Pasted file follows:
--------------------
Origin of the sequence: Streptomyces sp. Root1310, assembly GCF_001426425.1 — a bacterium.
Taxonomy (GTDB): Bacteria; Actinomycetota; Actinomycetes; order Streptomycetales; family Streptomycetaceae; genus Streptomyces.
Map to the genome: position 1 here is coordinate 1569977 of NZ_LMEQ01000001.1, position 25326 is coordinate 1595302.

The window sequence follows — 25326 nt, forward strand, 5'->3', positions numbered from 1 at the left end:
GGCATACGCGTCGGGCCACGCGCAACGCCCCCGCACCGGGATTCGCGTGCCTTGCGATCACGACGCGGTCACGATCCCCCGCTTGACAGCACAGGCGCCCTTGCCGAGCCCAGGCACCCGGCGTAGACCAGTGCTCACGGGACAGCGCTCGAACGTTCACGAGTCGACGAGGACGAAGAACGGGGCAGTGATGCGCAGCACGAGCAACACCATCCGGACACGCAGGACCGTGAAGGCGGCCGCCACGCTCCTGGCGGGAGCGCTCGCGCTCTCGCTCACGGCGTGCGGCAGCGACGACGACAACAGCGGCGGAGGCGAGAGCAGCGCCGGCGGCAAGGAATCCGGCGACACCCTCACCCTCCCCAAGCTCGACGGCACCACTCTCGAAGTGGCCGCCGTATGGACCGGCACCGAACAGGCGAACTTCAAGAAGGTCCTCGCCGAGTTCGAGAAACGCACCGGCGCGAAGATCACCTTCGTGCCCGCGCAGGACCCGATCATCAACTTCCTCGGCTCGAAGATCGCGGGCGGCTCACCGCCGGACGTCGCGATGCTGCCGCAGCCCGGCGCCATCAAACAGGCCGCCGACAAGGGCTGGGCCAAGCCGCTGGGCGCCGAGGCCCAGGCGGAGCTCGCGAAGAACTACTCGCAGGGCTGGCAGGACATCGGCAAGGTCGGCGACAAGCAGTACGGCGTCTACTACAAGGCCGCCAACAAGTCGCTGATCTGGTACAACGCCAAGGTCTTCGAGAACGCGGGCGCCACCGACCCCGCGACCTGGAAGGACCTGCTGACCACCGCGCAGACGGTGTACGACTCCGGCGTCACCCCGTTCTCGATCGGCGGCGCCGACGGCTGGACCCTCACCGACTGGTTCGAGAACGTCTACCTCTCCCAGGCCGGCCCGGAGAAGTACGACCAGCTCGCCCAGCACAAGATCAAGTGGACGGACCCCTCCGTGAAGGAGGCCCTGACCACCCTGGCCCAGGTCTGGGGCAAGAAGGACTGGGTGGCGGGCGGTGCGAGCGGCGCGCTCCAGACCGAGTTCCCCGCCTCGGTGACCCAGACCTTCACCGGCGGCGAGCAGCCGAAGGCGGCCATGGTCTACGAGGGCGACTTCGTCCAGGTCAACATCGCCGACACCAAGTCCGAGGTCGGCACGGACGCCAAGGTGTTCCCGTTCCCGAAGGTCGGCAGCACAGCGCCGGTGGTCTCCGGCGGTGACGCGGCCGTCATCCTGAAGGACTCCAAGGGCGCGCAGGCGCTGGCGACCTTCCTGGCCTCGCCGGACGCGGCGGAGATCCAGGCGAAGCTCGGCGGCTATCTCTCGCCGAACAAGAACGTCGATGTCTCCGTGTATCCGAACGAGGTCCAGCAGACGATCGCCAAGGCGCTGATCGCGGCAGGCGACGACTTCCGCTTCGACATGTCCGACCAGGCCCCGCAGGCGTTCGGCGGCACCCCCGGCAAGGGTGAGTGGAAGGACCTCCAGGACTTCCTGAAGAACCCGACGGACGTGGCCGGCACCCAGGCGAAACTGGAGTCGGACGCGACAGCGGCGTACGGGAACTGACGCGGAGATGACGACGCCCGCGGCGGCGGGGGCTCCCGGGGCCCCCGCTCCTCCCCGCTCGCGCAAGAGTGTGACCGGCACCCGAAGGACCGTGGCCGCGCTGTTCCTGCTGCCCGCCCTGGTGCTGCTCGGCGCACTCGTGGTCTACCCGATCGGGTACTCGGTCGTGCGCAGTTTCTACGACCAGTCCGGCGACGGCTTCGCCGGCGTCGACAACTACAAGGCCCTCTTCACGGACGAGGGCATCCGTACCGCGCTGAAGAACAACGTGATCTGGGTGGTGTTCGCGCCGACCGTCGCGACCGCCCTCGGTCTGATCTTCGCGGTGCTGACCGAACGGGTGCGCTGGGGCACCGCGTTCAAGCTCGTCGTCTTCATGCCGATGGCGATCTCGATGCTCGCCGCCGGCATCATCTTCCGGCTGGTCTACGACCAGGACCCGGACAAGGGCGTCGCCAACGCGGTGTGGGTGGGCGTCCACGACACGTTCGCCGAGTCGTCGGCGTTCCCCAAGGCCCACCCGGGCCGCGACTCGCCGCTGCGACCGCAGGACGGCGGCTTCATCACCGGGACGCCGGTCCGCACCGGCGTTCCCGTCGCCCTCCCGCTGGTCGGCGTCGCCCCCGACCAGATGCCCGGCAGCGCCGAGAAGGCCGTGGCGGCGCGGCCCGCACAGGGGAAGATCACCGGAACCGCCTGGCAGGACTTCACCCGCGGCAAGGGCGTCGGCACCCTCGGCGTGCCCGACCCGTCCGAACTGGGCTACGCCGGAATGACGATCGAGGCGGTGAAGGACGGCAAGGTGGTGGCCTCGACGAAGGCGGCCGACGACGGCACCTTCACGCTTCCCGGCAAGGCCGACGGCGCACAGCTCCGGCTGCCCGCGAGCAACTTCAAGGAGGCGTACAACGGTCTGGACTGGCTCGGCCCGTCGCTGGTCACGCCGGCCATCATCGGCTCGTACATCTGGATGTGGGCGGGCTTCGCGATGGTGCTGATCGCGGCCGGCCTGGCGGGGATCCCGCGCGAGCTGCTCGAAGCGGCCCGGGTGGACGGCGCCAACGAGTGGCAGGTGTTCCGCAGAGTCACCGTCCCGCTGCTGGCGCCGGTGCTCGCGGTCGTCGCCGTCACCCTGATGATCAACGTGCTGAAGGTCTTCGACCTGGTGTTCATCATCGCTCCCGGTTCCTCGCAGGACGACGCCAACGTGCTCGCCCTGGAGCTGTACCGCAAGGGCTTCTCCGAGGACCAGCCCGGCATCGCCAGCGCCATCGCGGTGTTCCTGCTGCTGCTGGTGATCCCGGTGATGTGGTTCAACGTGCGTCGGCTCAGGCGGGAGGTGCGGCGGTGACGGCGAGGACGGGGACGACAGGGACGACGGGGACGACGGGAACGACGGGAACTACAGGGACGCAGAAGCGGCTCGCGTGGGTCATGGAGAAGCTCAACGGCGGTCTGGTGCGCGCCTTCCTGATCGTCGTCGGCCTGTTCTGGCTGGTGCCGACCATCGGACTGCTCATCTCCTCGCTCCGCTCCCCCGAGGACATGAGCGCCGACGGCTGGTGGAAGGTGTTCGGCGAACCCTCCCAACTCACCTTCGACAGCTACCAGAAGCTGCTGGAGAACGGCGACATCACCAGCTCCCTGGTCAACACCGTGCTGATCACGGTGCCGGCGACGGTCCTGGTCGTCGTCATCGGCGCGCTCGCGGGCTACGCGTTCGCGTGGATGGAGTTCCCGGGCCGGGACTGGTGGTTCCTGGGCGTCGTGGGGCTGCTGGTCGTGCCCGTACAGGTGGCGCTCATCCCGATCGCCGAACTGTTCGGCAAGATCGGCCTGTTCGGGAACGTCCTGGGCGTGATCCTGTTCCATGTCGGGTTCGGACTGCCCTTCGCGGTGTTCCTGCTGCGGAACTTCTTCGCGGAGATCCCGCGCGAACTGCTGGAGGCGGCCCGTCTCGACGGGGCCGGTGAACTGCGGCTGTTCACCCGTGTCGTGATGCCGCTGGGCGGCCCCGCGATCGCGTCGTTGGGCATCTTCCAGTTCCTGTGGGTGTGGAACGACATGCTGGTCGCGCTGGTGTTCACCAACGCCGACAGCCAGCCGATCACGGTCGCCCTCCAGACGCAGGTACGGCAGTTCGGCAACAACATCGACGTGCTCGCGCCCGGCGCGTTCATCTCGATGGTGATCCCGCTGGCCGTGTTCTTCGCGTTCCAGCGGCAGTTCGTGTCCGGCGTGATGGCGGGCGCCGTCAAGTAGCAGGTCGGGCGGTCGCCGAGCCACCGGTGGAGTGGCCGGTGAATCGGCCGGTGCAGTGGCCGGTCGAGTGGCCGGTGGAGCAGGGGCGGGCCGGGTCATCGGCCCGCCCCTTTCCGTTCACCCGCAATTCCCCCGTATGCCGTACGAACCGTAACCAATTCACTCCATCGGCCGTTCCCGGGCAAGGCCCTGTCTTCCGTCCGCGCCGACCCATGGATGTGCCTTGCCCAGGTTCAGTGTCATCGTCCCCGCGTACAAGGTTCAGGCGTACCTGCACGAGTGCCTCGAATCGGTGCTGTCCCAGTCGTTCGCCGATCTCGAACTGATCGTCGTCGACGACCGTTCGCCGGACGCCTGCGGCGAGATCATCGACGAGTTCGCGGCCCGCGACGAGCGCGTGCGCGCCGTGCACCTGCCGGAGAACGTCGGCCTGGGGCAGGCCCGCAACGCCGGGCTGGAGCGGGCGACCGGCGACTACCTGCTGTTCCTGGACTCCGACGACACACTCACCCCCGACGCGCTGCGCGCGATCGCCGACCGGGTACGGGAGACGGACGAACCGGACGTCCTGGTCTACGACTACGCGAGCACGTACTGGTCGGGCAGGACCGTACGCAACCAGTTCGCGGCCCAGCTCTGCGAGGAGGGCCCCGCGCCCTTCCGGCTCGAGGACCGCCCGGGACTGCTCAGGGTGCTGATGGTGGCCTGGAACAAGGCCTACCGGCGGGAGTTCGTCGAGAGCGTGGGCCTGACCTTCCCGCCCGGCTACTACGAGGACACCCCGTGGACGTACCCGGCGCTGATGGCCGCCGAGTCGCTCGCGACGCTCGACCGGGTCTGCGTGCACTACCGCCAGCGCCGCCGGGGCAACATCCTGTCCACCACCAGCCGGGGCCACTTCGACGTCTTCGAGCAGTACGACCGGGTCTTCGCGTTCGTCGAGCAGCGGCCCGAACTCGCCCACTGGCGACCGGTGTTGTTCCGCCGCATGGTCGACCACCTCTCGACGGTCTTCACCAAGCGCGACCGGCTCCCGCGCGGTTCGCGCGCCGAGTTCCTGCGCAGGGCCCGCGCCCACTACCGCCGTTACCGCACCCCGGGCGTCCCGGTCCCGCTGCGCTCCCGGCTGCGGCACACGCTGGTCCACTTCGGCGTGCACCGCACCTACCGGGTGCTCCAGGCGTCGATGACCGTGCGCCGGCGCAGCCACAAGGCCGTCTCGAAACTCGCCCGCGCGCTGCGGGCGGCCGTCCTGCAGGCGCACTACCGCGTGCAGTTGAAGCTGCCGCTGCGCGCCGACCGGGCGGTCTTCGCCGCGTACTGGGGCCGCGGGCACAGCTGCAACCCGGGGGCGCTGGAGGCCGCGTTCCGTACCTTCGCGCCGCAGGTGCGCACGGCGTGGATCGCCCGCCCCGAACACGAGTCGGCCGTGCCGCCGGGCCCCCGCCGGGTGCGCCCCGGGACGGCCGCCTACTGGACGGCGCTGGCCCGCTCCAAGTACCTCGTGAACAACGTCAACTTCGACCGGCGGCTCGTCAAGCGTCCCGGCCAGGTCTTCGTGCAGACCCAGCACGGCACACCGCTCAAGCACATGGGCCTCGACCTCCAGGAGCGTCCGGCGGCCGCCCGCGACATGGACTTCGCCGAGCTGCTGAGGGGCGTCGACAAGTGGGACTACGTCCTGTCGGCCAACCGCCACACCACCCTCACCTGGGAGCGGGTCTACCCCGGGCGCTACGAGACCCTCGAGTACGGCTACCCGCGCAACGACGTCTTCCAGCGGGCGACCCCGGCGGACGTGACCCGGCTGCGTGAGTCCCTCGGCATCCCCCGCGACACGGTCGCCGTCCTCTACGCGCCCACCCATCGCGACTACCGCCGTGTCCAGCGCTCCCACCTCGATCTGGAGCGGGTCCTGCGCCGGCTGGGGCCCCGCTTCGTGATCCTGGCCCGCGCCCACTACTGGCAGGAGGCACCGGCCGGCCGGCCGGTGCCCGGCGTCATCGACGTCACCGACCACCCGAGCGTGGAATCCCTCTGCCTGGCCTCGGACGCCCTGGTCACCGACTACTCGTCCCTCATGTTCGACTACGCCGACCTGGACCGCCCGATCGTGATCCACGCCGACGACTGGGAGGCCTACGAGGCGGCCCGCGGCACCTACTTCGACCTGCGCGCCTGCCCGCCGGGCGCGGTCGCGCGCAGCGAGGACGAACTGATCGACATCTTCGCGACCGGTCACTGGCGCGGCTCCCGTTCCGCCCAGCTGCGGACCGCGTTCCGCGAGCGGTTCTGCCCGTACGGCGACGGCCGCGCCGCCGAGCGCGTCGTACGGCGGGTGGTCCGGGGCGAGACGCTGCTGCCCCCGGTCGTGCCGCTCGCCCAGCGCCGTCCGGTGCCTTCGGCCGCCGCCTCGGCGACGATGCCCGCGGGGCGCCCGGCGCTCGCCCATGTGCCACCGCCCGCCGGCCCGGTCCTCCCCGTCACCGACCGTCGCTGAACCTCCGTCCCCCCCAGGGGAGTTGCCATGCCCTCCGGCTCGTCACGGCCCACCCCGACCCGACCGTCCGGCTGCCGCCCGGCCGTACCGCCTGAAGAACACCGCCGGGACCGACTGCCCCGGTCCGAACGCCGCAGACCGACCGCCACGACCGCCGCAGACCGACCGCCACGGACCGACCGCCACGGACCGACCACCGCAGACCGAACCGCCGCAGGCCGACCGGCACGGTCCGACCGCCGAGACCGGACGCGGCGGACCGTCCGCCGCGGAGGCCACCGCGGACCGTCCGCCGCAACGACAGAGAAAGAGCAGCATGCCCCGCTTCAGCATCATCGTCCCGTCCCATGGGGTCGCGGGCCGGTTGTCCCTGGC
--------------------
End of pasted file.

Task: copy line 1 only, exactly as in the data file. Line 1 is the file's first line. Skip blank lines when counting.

Origin of the sequence: Streptomyces sp. Root1310, assembly GCF_001426425.1 — a bacterium.